TOKYO (Reuters) – Indian Prime Minister Narendra Modi and Japanese Prime Minister Shinzo Abe agreed to seek closer economic and military ties on Monday as the Japanese leader extended a diplomatic charm offensive that last week took him to India’s regional rival, China.
In a joint statement, the two leaders said they would begin regular talks between their foreign and defense ministers and committed to extending cooperation in areas ranging from agriculture and digital technology to investment in Indian rail projects and infrastructure.
Abe - Modi - Currency - Swap - Agreement
Abe and Modi also said they would conclude a $75 billion bilateral currency swap agreement and welcomed an agreement to deepen cooperation between their two navies.
“A strong India benefits Japan and a strong Japan benefits India,” Abe told reporters after he and Modi signed the statement.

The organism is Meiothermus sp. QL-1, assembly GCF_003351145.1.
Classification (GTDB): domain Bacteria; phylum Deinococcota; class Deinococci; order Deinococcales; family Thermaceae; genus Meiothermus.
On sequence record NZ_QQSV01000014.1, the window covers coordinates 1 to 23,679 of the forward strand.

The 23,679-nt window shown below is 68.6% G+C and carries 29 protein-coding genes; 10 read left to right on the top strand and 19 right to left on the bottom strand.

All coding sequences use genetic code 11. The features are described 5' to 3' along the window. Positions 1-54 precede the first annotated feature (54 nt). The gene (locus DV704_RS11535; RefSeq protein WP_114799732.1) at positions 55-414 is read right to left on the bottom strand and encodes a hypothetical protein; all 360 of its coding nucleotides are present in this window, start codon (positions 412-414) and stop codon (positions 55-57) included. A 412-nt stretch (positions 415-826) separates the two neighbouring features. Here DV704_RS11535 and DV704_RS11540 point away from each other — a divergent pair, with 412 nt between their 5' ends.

Talks - Tokyo - Monday - Talks - Issues
The talks in Tokyo on Monday followed separate talks on regional issues between the two men the day before at Abe’s vacation home near Mount Fuji, the first time he has invited a foreign leader to his private lodge.
India and Japan have drawn closer as China’s power in Asia has grown. Tokyo is worried about Chinese activity in the Western Pacific. Delhi wants to keep Beijing influence out of the Indian Ocean.
Japan - Maritime - Defence - Force - Participant
In 2015, Japan’s Maritime Defence Force became a regular participant in an annual naval exercise, known as Malabar, that...
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